HERE'S ONE SURE WAY
to make money from day trading stocks: teach others how to do it.
A virtual cottage industry of day-trading training programs has sprung up, charging would-be millionaires up to $3,000 a week to learn how to take advantage of sudden swings in stock prices.
And although regulators say plunking down money on these courses can be about as risky as day trading itself, there's a growing audience. More than 4,000 people attended the recent Online Trading Expo in New York an indication there are plenty of people yearning to become heart-palpitating momentum traders.
"Most of our people have one common denominator they have a passion for stocks," says John O'Donnell, chief executive officer of OnlineTradingAcademy.com, one of the oldest day-trading training programs. Today, O'Donnell says, investors want to learn how to use so-called direct-access trading systems, which offer immediate access to the markets. "They are not just coming in and saying, 'I want to be a day trader.'"
Day-trading tutorials can range from three-hour workshops to intensive weeklong programs. Right now, more than a dozen firms are offering training courses to investors across the country. The longer sessions usually involve simulated rapid-fire trading on direct-access systems most big online brokerage firms still do not offer.
One of the oldest and most popular training programs is the $3,000 weeklong session offered by OnlineTradingAcademy. Since opening in 1997, the company claims to have "graduated" more than 1,200 people from its five-day tutorial and enrolled hundreds of others in more advanced training courses. The Irvine, Calif., company offers classes across the country and regularly refers its graduates to several of the biggest day-trading and direct-access brokerage firms, including Tradescape.com, CyberCorp and Momentum Securities.
The explosion in day-trading courses, however, comes at a time when securities regulators and lawmakers on Capitol Hill have focused anew on fast-paced stock trading. Last week, a Senate subcommittee that's been investigating the day-trading industry heard testimony from a number of investors who claimed they had been inadequately trained before being permitted to trade. At the same time, the subcommittee of the Senate's Governmental Affairs Committee released a report in which it concluded that most investors will lose money day trading. Senate investigators found that the average day trader must make an annual profit of at least $110,000 in order to break even after paying commissions.
The Securities & Exchange Commission and the National Association of Securities Dealers have also recently begun to crack down on day-trading firms. The two agencies sanctioned 10 day-trading outfits for violating margin-lending rules regulations that govern how much money an investor can borrow to buy stocks.
With the wide variety of training programs, regulators fear many investors are throwing their money away on bogus classes with unqualified instructors. What's more, government officials say, these seminars don't sufficiently spell out day trading's risks. Some of the courses are offered by the day-trading firms themselves, the very places that have a vested interest in reeling in as many investors as they can. Industry leaders have discussed requiring a minimum standard for instructors, but so far no action has been taken.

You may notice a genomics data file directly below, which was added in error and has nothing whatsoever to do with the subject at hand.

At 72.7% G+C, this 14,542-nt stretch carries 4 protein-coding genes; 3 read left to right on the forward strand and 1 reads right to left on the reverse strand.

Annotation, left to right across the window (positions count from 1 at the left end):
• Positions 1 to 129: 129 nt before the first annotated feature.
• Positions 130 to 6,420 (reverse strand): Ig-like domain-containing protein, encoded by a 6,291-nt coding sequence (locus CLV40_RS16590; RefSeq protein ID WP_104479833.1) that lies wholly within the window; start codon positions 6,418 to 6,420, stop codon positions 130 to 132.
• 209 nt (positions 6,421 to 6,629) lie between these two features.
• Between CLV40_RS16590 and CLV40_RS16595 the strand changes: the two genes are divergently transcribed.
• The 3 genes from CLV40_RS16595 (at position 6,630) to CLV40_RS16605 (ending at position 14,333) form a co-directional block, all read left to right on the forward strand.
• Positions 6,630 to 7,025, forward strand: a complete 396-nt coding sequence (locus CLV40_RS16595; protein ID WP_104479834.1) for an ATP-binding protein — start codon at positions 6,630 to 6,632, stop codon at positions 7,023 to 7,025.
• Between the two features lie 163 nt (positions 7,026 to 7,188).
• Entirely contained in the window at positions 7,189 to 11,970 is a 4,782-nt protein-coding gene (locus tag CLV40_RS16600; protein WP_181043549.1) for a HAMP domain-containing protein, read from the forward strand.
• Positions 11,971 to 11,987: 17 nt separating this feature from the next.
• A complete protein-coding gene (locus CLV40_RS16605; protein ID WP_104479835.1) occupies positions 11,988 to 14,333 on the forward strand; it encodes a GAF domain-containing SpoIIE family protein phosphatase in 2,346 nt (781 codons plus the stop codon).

"I think consumers have to be very cautious before they plunk down money to take one of these courses," says Bradley Skolnick, president of the North American Securities Administrators Association and Indiana's securities commissioner. "If they are such experts in the investment field, why are they offering these courses and seminars?"
The demand for those courses and seminars shows little sign of abating. While the Senate subcommittee estimates that the number of true day traders (investors who make dozens of trades each day) may number no more than 15,000, a growing legion of investors are becoming active traders people who trade stocks a dozen or so times a week. It's the growth of that segment of the online trading population that's causing day-trading training programs to flourish.
In fact, there are so many firms offering day-trading training programs that some are resorting to outlandish marketing campaigns to draw attention. Massachusetts-based Velocity Trading, for instance, dubs its two-day, $995 training program "Day Trading Boot Camp." The company's Web site is replete with military references and features a picture of a drill sergeant yelling in a soldier's face. At the day-trading expo in New York, officials from Velocity came dressed in military fatigues. Velocity's president, Bob Carp, says the guns-and-ammo imagery is simply intended to drive home the message that day trading is a grueling occupation.
But is Carp worried that the military imagery might remind some investors of last summer's shooting rampage in suburban Atlanta, in which nine investors were killed by a disgruntled day trader? He says the thought never even crossed his mind. "We are advocates of discipline and strategy," says Carp. "The same thing you would find in a military campaign."
All together now: Yes, Sir!